Paediatric Association of Nigeria

Date Published

Nigeria accounts for 2.2m unvaccinated children in West Africa — PAN


Star prize winner of the Paediatric Association of Nigeria (PAN) creative art competition, Ugochukwu Anthony of National College Gbagada, being handed his cheque image by Mrs lyabo Kuteyi, Fmr. Director Of Water Corporation Lagos State, representing the wife of Lagos State Governor.

President of the Paediatric Association of Nigeria, Prof. Ekanem Ekure has said that Nigeria disproportionately accounts for 2.2 million of the 4.4 million zero-dose children in West Africa, the highest in the world.

Ekure disclosed this while speaking at the Paediatric Association of Nigeria’s Children’s Art Competition on Immunisation to commemorate the 2024 Children’s Day in Lagos.

According to Ekure, only 23 per cent of children were fully immunised according to the Expanded Programme on Immunization (EPI) schedule in 2021.

“The statistics of children who have received all the vaccines in the national program is 23 percent which is low. It is not surprising that our under-five mortality rate is so high.

“We have the highest under-five mortality rate in the world, and unfortunately, these children are dying from diseases that can be prevented, for which the government has made vaccines available for free.

“Zero-dose children are children who have not received any immunisation. West Africa has 4.4 million zero-dose children, and Nigeria has 2.2 million zero-dose children, which is very sad.

“The top areas where those zero-dose children tend to be more located are the urban slumps, conflict areas, and remote and hard-to-reach communities in Nigeria. So a lot has to be done to reach these children in those communities to ensure that they receive these immunisations.”

Speaking on the choice of the theme “Investing in our Future means investing in our Children,” Ekure said: “Children are the future of any nation. Therefore, any effort to boost immunisation in children is securing the future of our nation. Coincidentally, the second phase of the human papillomavirus vaccination in Nigeria starts today in 21 states and will last for a week. This is for young girls aged 9–14 years to prevent cervical cancer and safeguard their future.”

She stated that traditional assessments miss a child’s creativity, adding that, they launched the competition to let children express the importance of immunisation through art.

Ekure said the children harnessed their creativity to express the importance of health and well-being through their beautiful artworks.

On what can be done to change the narrative and increase uptake, Ekure maintained that immunisation is everybody’s business.  She said the government, caregivers, healthcare workers, the community, religious leaders, and traditional rulers have a role to play.

“Healthcare workers need to learn to treat caregivers decently and politely when they come for immunisation. They should also do things promptly so that people don’t have to waste all day waiting for the immunisation.  Everyone must be an immunization champion. Let’s keep making lots of noise about immunisation. We all need to put our hands on deck to reduce this abysmally low rate of immunisation optics.”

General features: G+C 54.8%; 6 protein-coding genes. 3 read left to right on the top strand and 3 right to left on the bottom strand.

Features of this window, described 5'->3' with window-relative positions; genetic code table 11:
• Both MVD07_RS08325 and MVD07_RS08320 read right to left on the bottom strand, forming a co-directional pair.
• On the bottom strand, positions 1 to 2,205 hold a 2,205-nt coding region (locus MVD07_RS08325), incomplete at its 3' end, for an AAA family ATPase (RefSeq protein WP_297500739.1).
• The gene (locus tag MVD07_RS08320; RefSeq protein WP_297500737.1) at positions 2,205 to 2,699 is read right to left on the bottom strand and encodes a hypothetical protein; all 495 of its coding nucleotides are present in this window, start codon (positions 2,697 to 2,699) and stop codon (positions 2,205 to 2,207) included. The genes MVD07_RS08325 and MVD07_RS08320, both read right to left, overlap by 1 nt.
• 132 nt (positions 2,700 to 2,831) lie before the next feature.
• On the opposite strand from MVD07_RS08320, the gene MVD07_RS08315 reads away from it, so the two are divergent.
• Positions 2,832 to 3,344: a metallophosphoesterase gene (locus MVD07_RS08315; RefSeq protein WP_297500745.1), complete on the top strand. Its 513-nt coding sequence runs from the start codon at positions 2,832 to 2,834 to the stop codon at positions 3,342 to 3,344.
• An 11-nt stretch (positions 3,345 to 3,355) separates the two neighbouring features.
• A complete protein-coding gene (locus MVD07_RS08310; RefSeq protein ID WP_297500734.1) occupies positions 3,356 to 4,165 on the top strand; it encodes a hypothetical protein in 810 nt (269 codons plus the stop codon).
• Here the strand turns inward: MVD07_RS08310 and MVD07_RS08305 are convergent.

In her keynote speech, Vice Chancellor UniLag Professor Folasade Tolulope Ogunsola said their role was to nurture the children to grow up and become responsible leaders.

Ogunsola who was represented by Professor Adebayo Babalola urged the children to grow up and become responsible adults.

In her presentation titled “Facts in Immunisation” Dr Iretiola Fajuolu, a paediatrician neonatologist and associate professor of paediatrics at the College of Medicine University of Lagos described immunisation as God’s gift to man.

“It is our corporate social responsibility and it is a way of getting ourselves protected from harmful disease. Immunization is a very viable tool to prevent infectious diseases. Vaccines have been made available for over thirty diseases, which are infectious diseases and what vaccines do.

Fajuolu said: “Our indexes are still very low. Ignorance is one major reason why our people do not go for vaccinations. So we need all hands on deck to educate people. We need the media to educate Nigerians on the importance of immunisation.

The government is doing a lot to make these vaccines available in conjunction with global partners who have vaccines available. The vaccines are expensive but some people have paid for them, it is a shame that we will have these vaccines and they are not being utilised, especially because the diseases that these vaccines protect against are deadly, they are the major killers of children.  This year we have asked children to do artwork related to immunisation.”

 The high point of the programme was the emergence and presentation of awards to the winners of the Children’s Art Competition.  Master Ugochukwu Anthony SS2C from National College Gbagada emerged as the winner with 29 out of 40 points. Anthony received a cheque of one hundred and fifty thousand.

Akinsanya Ibukuoluwa an SS 3 student from Igbobi College Yaba emerged as the as the first runner-up with 24 points, while Olawale Owonikoko emerged as 2nd runner-up with 23 points. 

 Other schools that participated in the Paediatric Association of Nigeria’s Children’s Art Competition on Immunization to commemorate Children’s Day in 2024 are Ireti Junior School, Methodist Girls High School, National College Gbagada, Lanre Awolokun School, Fountain Heights, Ifako Comprehensive Senior High School, Igbobi College, Lagos Progressive, Bishop Howells, and the Lagoon School.